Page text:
Ask The Parking Ticket Geek – 1/19/09


Hello Dear PT-Geek,

Thank you for all the time you put into your website; as a new resident to the City
of Chicago your “Welcome Guide” saved my wallet! I wish they’d buy a license from
you and print a booklet for new residents.

I have a question about your recent post on the “abandoned vehicle” rule, which
states that any vehicle parked in one spot for more than 7 days can be ticketed.

My car has been parked in the same spot for about two days now. I recently went out to check up on my car, as you’re supposed to do in the winter, to make sure it’s still
functioning. I wasn’t planning on driving anywhere, just checking on it.

I’m glad I didn’t need to go anywhere, because the snow plow packed a huge snow bank next to and under the car. That in and of itself is not such a big problem; I’ve had to dig the car out multiple times. The real problem I was facing was that the snow under the car had frozen to ice and actually glued my car to the road.

Would the abandonment rule still apply to cars that have been “frozen stuck” to the road? And if it does, would the City of Chicago actually tow my car? Because if they did, they’d probably leave half of the chassis behind in the process.

Obviously I have some time before my car’s been in the same spot for a week, so I’m
hoping temperatures will rise enough to thaw it out. But I’m still curious if there’s a special provision for “temporarily immobilized” vehicles.

Thanks so much!

Mark & Frosty the Snowed-in-Car


Thank you for the kind note.

From my review of the municipal code, I see no provision for “temporarily immobilized” vehicles.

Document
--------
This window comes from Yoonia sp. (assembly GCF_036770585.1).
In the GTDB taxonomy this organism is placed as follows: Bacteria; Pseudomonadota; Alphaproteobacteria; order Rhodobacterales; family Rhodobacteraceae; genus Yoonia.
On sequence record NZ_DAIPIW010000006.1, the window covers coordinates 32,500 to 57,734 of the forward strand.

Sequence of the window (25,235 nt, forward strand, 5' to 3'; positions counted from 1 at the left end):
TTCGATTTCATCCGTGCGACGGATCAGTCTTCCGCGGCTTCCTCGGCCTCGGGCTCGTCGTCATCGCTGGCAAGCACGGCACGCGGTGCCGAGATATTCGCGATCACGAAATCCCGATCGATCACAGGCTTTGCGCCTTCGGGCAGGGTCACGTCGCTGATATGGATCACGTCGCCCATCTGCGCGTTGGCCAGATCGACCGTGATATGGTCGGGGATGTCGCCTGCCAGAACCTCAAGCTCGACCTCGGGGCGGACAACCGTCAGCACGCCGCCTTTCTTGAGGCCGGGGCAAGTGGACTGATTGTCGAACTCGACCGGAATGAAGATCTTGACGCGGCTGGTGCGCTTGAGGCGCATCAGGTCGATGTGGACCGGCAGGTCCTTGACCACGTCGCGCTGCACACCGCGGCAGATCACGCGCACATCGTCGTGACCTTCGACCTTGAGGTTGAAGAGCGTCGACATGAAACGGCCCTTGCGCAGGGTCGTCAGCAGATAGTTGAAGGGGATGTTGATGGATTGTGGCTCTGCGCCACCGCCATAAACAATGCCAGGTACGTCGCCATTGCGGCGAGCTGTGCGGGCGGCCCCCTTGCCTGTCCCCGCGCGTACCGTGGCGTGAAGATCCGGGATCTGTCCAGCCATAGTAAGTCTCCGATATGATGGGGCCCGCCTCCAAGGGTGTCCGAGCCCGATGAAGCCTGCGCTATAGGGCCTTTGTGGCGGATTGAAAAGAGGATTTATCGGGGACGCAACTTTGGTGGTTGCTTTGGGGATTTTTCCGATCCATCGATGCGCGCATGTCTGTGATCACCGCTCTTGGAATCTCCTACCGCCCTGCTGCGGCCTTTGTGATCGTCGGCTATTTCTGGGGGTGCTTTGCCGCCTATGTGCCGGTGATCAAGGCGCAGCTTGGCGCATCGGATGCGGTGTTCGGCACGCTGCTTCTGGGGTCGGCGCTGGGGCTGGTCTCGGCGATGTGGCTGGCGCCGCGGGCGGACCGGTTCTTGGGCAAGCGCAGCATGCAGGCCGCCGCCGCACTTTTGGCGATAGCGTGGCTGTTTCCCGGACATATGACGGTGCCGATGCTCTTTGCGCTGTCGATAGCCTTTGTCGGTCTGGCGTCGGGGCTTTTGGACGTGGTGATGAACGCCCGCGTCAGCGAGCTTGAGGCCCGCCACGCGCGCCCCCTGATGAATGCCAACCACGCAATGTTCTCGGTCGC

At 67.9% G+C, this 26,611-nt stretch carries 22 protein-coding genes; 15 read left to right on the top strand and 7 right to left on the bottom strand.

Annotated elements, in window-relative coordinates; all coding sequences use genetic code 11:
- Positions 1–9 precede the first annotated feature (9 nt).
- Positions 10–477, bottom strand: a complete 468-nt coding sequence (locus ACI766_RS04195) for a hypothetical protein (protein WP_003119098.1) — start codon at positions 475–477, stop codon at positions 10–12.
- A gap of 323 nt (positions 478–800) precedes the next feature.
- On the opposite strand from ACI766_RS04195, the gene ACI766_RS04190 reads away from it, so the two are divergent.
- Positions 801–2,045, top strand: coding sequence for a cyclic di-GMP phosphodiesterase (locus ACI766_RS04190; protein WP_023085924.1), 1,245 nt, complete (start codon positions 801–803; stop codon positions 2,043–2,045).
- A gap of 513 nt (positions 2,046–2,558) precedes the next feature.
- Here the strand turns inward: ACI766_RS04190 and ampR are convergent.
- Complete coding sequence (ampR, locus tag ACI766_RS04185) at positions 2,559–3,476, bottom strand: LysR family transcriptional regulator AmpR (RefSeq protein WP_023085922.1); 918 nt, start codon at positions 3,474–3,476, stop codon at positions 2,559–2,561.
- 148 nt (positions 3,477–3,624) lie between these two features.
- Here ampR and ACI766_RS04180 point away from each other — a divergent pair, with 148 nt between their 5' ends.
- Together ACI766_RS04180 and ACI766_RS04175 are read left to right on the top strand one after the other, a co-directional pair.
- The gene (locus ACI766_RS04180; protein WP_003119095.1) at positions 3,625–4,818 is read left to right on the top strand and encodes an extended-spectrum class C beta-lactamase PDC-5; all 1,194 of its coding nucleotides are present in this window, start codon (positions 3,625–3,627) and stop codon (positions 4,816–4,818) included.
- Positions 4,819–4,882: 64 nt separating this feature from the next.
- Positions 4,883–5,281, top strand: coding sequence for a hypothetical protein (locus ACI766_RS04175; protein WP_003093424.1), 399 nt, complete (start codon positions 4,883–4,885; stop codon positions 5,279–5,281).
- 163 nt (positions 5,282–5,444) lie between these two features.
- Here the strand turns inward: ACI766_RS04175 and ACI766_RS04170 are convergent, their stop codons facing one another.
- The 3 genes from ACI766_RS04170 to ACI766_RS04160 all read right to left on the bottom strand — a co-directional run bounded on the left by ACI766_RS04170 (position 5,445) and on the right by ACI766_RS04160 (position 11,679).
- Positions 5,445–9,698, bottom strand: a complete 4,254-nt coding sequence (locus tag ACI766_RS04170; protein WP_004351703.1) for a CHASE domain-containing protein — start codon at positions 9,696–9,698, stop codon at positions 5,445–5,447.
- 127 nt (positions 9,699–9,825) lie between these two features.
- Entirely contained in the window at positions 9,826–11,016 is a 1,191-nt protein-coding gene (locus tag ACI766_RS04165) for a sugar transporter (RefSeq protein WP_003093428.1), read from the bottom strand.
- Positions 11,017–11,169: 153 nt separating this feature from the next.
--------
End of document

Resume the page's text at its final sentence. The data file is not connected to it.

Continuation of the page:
Although, one could make a case that your car in it’s presently popsicle-like state, could be considered a “disabled” vehicle. But that’s kind of a stretch because you’re not obstructing traffic. Even so, it sounds from your description, a tow truck might have a problem liberating your car from the glacier in which it is entombed.

The good news is that the weather is warming up and your car should have thawed out by now.

If not, I’m told taking a leak on compacted ice does wonders to melt it quickly. While of course disgusting, the hot liquid with a high salt content works fast. A case of beer shared among a few friends, in short time,  Presto!, melted ice.

The other good news is that while the law technically dictates that cars must be moved every seven days or can be considered abandoned, in practice, this law is not enforced very rigorously.

As an example, there’s a car in front of my house that has been in the same spot for at least a month. Cops and PEAs normally don’t look for this type of violation unless a vehicle is in obvious disrepair or is missing license plates or tires, broken windows, bums sleeping inside, etc.

Otherwise, most abandoned vehicle tickets are issued because someone complained to the alderman about an abandoned vehicle.

So, if you keep the snow off your car while your car is frozen to the street, you should be OK until the weather warms.

Thanks for the question and good luck with your car Mr. Shackelton.

Very truly,

The PT-Geek

Hello Parking Geek.

Quick question, (with the new parking meter lease deal) can I still park for free at a parking meter with my handicapped placard ?

I can’t find an answer.



Not to worry John.

While this parking meter lease deal is a little overwhelming and confusing, this change in control of the meters has not meant a change in the ordinance allowing handicapped parking at parking meters. Here’s the law:

9-64-010  Applicability – Exemptions.

(c)     Notwithstanding any other provision of the traffic code, any motor vehicle bearing handicapped or disabled veterans state registration plates or a handicapped parking decal or device issued pursuant to Section 3-616 or 11-1301.2 of the Illinois Vehicle Code and any motor vehicle registered in another jurisdiction, state, district, territory or foreign country upon which is displayed a registration, special decal or device issued by such other jurisdiction designating the vehicle is operated by or for a handicapped person is hereby exempt from the payment of parking meter fees and exempt from any ordinance or regulation which imposes a time limitation for parking….

I think if Mayor Daley and the Chicago City Council tried to slip a change to the municipal code that took this privilege away from the handicapped, there would have been political hell to pay. Those guys aren’t that stupid.